Staying ahead of the curve: the Howard Hansen approach
Tasmania grows apples that are full of natural flavour and crisp to the bite. For many decades it was known as the Apple Isle.
Tasmanians have been growing apples in commercial quantities for 170 years. This long term commitment has been handed down within families across the generations, with the sixth generation of some families still growing apples.
While apple exports from Tasmania occurred throughout the 1800s, it was during the 1920–30s that exports expanded and large volumes were exported to the United Kingdom and Europe.
Today the industry is more focused on the Australian domestic market. However, it maintains its market access to a number of global markets particularly in Asia.
Tasmania has a reputation for growing beautifully fresh crisp apples particularly red varieties. Cool climatic conditions, clean water and nurtured soils enable sweet, crisp fruit to develop slowly. This means the fruit stores particularly well.
As an island, and with strict quarantine controls, reduced pest and disease pressure means low level use of agri-chemicals.
Some 8% of all apples sold in Australia are now grown organically, with demand growing at around 20% per year. Tasmania is home to one of the largest organic apple producers in Australia.
Apples are harvested in these months but available year round
Royal Gala, Smitten®, Golden Delicious, Modi®, Pink Lady®, Granny Smith, Jazz™, Envy™, Kanzi®, Rubigold® and Tiger Fuji (the latter two being varieties unique to Tasmania)
Being a remote island surrounded by water and aided by a robust biosecurity system, Tasmania remains free from many plant-related pests and diseases including fire blight, Queensland fruit fly and Mediterranean fruit fly. This freedom means our produce can be exported with minimal, if any, phytosanitary treatment.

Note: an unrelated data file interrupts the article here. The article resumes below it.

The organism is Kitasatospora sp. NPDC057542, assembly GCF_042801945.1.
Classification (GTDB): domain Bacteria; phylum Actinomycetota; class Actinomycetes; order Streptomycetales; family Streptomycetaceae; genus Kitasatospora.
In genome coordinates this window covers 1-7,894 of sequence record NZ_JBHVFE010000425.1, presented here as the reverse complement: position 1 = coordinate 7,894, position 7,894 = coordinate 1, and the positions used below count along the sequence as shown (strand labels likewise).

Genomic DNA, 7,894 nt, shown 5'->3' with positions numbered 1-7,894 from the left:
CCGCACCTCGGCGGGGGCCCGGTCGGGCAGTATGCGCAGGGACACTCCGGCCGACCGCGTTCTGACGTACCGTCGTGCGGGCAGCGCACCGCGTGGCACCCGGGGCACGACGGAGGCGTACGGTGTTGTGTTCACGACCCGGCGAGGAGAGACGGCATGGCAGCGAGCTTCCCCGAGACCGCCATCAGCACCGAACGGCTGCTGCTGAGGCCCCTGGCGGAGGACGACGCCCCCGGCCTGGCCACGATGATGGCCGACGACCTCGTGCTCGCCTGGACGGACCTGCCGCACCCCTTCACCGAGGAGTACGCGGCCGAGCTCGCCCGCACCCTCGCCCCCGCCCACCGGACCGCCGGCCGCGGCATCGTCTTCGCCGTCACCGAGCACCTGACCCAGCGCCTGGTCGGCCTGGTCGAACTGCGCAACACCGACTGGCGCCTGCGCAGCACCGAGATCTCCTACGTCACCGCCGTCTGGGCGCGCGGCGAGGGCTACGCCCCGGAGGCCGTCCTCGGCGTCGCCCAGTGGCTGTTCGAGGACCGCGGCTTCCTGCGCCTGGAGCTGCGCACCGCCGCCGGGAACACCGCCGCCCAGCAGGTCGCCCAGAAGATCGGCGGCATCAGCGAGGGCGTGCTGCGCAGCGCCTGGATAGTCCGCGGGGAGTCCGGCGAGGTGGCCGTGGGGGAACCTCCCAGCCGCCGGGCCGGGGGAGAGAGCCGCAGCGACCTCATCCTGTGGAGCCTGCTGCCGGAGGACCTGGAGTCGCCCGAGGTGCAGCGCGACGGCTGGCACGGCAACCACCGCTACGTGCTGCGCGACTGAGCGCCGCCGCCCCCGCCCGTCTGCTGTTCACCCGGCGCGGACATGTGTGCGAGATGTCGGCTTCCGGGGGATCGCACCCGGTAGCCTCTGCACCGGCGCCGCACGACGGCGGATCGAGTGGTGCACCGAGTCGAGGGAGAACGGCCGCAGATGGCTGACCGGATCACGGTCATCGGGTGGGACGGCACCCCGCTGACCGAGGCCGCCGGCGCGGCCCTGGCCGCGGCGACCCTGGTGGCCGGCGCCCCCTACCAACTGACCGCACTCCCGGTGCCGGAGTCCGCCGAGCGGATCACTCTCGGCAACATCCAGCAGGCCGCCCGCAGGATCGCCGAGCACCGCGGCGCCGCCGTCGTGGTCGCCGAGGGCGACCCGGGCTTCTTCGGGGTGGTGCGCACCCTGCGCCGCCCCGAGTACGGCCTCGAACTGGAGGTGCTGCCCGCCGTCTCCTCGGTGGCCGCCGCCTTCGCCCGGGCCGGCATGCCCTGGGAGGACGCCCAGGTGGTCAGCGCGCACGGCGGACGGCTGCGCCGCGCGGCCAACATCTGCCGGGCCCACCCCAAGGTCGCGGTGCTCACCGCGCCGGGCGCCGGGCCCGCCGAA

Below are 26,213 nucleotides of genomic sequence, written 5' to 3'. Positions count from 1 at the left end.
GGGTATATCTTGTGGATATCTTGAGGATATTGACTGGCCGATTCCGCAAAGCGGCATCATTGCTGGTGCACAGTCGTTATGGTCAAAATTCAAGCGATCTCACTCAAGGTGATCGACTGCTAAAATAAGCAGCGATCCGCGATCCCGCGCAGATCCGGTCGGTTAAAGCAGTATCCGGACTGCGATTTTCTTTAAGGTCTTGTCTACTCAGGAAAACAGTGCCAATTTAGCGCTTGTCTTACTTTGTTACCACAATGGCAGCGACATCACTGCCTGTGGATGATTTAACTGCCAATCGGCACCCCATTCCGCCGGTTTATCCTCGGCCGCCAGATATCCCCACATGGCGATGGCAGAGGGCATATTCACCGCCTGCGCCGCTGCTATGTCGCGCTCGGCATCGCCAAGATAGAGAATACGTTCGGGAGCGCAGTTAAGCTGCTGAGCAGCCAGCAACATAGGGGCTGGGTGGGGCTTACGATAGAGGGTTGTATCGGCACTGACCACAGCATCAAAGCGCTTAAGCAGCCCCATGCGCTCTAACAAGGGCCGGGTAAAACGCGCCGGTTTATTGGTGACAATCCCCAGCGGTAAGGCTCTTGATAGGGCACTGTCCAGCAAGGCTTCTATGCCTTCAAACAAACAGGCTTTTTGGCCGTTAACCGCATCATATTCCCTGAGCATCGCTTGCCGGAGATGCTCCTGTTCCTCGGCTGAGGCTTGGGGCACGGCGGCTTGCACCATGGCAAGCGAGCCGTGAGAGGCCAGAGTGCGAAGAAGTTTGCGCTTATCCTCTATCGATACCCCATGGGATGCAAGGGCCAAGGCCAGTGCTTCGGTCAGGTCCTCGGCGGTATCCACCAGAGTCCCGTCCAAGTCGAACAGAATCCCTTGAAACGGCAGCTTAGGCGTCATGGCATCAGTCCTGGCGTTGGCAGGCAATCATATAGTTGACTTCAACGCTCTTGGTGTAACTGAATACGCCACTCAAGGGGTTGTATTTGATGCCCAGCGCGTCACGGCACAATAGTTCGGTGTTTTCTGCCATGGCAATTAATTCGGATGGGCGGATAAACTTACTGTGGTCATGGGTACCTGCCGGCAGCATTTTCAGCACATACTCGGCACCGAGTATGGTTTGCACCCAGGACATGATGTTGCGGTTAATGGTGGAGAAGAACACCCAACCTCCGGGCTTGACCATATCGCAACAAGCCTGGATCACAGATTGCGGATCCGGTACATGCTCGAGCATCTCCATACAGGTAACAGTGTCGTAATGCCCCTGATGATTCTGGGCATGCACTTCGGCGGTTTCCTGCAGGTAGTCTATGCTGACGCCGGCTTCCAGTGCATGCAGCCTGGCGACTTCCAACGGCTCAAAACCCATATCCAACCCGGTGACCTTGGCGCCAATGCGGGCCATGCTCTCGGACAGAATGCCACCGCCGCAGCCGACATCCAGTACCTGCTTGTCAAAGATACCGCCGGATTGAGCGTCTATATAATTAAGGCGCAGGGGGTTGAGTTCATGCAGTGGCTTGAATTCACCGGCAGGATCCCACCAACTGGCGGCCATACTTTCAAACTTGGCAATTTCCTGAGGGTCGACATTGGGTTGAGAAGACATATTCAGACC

Apples are grown in many regions of the state including the Central North West, Coal Valley, Derwent Valley, Huon Valley and Tamar Valley.
“The thing I enjoy most about being a grower is producing healthy fruit out of nothing more than sunlight, water and love.”
Tasmania’s relative pest free status offers trade opportunities for importing countries seeking access to Tasmanian grown produce.
This information is extracted from the Department of Agriculture Fisheries and Forestry’s Manual of Importing Country Requirements which is frequently updated. Please validate this information before proceeding further.
The importing country has no phytosanitary restrictions for entry into the market.
Open to Tasmania, without requiring any phytosanitary treatment.
Open to Tasmania but requires some phytosanitary treatment.
No arrangements have been developed to make trade between the two countries possible, or trade is currently not allowed.
Through the generations our growers feel the pulse of the seasons and heartbeat of this land. They understand what thrives here — they take the time to grow produce with care. Meet some of our passionate, committed and knowledgeable Tasmanian growers…